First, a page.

Mette Aamodt, co-founder of Aamodt/Plumb and 2015 Groundbreakers winner, says AIA needs to ?make a huge pivot? An architect?s public call to resign from the American Institute of Architects (AIA) yesterday has renewed debate over how the profession should react to the incoming President, and spurred additional discussion over how the professional organization will work to support Donald Trump?s proposed infrastructure plans.
In a statement yesterday, Mette Aamodt, a partner in Aamodt/Plumb, an Austin- and Cambridge-based architecture firm (and past honoree of Curbed?s Groundbreakers award), announced the firm is not paying its AIA dues, which are up for renewal this week, and encourages others to do the same. The resignation comes in response to the letter written by the organization?s vice president, Robert Ivy, that said membership was ?committed to working with President-elect Trump,? and the AIA?s response to the backlash over that letter. Aamodt is calling on architects to join her in refusing to work for clients ?engaged in discrimination, human rights violations, tyranny and exploitation.?
Curbed spoke to Aamodt about her statement, and how individual and institutional bodies should react to the challenges posed by the Trump administration.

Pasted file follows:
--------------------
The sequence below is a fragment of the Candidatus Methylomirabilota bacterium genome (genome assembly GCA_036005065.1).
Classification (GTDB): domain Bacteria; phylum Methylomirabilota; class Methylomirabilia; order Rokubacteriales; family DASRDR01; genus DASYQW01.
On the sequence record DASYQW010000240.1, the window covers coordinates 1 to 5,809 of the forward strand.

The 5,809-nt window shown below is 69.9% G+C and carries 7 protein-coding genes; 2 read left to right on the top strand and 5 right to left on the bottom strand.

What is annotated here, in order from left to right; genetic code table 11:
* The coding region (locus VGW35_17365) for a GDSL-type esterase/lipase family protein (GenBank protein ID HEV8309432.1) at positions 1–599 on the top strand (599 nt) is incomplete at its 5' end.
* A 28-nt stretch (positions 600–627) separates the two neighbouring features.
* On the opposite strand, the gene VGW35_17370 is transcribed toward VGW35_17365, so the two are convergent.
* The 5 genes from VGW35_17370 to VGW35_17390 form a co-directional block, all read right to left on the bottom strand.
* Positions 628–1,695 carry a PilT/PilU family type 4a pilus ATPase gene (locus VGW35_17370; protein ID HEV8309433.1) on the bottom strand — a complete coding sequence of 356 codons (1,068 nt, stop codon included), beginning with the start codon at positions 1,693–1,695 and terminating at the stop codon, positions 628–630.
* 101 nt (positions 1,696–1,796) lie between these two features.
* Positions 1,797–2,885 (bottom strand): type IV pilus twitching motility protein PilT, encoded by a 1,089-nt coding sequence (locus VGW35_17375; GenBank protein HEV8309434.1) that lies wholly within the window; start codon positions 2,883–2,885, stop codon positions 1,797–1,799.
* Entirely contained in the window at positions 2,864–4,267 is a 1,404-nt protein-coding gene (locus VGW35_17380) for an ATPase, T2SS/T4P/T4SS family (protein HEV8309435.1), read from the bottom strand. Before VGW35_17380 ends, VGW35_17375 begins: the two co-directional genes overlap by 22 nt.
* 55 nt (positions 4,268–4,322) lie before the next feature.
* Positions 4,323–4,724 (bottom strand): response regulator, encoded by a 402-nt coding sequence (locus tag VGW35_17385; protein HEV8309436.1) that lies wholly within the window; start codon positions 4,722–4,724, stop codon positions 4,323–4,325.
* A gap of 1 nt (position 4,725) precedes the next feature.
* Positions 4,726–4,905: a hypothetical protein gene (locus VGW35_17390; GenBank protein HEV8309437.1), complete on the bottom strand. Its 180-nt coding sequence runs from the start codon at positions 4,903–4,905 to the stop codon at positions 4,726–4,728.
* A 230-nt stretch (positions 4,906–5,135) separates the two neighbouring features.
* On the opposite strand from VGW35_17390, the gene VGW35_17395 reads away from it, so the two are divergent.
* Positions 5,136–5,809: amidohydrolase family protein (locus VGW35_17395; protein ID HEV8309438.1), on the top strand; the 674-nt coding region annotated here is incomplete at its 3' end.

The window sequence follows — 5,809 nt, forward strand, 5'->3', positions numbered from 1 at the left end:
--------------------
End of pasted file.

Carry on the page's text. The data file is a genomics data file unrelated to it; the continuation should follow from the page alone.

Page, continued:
What are the unique responsibilities of architects, in terms of activity and activism, during a potentially unfriendly administration"
Mette Amodt: ?I think Trump affects us very directly; he has in the past in his role as a developer. There was an architect who came out during the campaign and did a video describing how Trump had refused to pay the fees they agreed on. There were numerous other examples of Trump not paying contractors and subcontractors. He?s got liens on several of his buildings, and those are usually placed when there are unpaid fees. He?s directly exploiting architects and people in the construction industry, which the AIA and Robert Ivy know full well. How is this even a reasonable clie...